I was right that I thought I'd seen 119 before. Letter 119 is 55 in Migne. Epistola LV. Ad Inquistiones Januarii. It would help to have the Musculus translated I guess but I think it may be to the same place (Letter 55, chapter xix). There is no indication Musuculus is directly quoting; so far I've not matched any words.

Thanks Chris. I don't think it's really Epistola LV that Musculus has in mind either. I suppose it's either Letter 75.13-14 to Jerome (which can be read in the Schaff or Eerdmans edition), where Augustine seeks to prove to him that Jewish ceremonies are hurtful rather than harmless; or Musculus might have the Letter below in mind...

Augustine (354-430): Let us, then, look at the whole setting of that sentence (i.e., Titus 1:15), and we may thus grasp the Apostle’s meaning, as far as we can, by examining his intention. He was afraid that those to whom he wrote those words were being led astray by the shadows of things and by the fair name of knowledge, that they were being turned away from the light of truth which is in Christ Jesus our Lord. He perceived that they should be put on guard against the preoccupation with vain and useless observances under the name of wisdom and knowledge, against the superstition of the Gentiles, especially of those who were called philosophers, and against Judaizing tendencies, for these shadows of things to come were to be rolled away since Christ their light had now come. Therefore, when he reminded them and wrote to them: ‘How great care he had for them, and for those who were at Laodicea, and whosoever had not seen his face in the flesh, that their hearts might be comforted, being joined in charity, unto all the riches of fullness of understanding unto the knowledge of the mystery of God, which is Christ, in whom are hid all the treasures of wisdom and knowledge, I say this,’ he said, ‘that no man may deceive you by plausible speech’ (Col. 2:1-4). Because they were attracted by love of truth. Therefore he pointed out in Christ what they held most dear, namely, the treasure of wisdom and knowledge, for it was under the name and by the promise of this that they could have been led into error. Fathers of the Church, Vol. 20, Saint Augustine, Letters 131-164, Letter 149 (Washington D.C.: The Catholic University of America Press, 1953), pp. 257-258.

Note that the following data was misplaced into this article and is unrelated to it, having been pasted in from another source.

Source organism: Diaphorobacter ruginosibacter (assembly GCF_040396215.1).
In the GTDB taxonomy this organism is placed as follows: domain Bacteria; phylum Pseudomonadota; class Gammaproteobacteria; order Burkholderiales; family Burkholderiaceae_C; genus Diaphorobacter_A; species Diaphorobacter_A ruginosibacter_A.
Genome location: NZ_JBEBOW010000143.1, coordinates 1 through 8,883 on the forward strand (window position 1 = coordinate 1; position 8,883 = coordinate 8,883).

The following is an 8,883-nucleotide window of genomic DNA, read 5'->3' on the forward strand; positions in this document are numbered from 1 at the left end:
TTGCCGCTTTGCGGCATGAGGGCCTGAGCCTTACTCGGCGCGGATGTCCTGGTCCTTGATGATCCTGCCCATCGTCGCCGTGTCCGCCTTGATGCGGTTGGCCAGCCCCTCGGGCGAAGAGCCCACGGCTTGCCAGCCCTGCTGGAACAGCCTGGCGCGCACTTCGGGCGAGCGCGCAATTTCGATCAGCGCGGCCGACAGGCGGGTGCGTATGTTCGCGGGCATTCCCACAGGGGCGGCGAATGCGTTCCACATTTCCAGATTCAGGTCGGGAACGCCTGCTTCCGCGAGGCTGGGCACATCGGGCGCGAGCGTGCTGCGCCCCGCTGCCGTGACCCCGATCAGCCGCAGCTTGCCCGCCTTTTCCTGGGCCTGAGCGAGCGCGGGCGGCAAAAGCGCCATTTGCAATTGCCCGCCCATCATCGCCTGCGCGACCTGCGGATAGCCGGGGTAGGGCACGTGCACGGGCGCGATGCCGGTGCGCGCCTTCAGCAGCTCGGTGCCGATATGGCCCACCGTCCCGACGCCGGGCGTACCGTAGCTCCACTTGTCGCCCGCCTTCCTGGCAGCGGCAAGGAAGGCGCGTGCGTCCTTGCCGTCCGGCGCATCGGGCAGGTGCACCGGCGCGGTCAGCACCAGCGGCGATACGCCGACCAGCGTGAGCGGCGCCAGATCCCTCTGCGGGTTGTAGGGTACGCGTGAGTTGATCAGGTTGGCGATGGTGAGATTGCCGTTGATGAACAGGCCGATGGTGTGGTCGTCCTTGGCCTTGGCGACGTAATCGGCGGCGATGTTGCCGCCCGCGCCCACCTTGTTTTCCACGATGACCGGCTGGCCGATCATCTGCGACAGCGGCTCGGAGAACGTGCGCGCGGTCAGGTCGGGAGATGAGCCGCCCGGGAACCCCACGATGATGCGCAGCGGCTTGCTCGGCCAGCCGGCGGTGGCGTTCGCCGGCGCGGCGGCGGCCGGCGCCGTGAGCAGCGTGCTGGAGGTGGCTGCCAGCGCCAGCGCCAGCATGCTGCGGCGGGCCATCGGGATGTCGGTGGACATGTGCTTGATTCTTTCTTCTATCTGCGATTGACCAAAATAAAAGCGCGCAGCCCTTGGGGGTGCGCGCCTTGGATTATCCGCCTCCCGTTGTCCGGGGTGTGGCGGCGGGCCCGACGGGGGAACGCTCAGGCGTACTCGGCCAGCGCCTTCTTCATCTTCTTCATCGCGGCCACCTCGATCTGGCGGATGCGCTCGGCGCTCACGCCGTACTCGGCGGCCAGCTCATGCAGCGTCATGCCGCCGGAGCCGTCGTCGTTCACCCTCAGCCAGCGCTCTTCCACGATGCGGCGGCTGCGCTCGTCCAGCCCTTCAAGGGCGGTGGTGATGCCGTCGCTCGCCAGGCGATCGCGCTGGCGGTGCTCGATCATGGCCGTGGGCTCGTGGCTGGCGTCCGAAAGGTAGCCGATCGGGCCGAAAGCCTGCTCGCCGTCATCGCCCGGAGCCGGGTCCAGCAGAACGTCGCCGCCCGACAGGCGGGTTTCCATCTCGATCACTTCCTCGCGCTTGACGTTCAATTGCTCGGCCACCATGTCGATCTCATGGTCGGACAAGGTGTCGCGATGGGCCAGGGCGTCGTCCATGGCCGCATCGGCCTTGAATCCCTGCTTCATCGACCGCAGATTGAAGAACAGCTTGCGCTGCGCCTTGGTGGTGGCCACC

Latin text: Totam ergo ipsius sententiae circumstantiam videamus: ita enim Apostoli intentione perspecta, sensum ejus, quantum valemus, fortasse tenebimus. Quibus enim ista scribit, metuebat eos seduci umbris rerum, dulci nomine scientiae, et averti a luce veritatis quae est in Christo Jesu Domino nostro. Hanc autem sub nomine sapientiae vel scientiae curam vanarum superfluarumve observationum, et de superstitione gentilitatis, maximeque ab eis qui Philosophi sunt nuncupati, et a Judaismo, cavendam esse cernebat, ubi erant umbrae futurorum removendae, quoniam lumen earum jam Christus advenerat. Cum ergo commemorasset et commendasset quantum certamen pro eis haberet, et pro his qui Laodiceae fuerant, et quicumque non viderant faciem ejus in carne, ut cordibus consolarentur copulati in charitate, et in omnibus divitiis plenitudinis intellectus, ad cognoscendum mysterium Dei, quod est Christus, in quo sunt omnes thesauri sapientiae et scientiae absconditi; Hoc dico, inquit, ut nemo vos circumveniat in veri simili sermone: quia veritatis amore ducebantur, veri similitudinem illis timuit, ne deciperentur. Et ideo commendavit in Christo quod dulcissimum habebant thesaurum, scilicet sapientiae et scientiae, cujus nomine et promissione induci poterant in errorem. Epistola CXLIX, Caput II, §24, PL 33:640.

Or it might even be another letter, but this is what I uncovered thus far; and I don't know if, given the fact that Musculus seems to be referencing rather than citing, it would be profitable to you for me to pursue it further.

Blessings,
DTK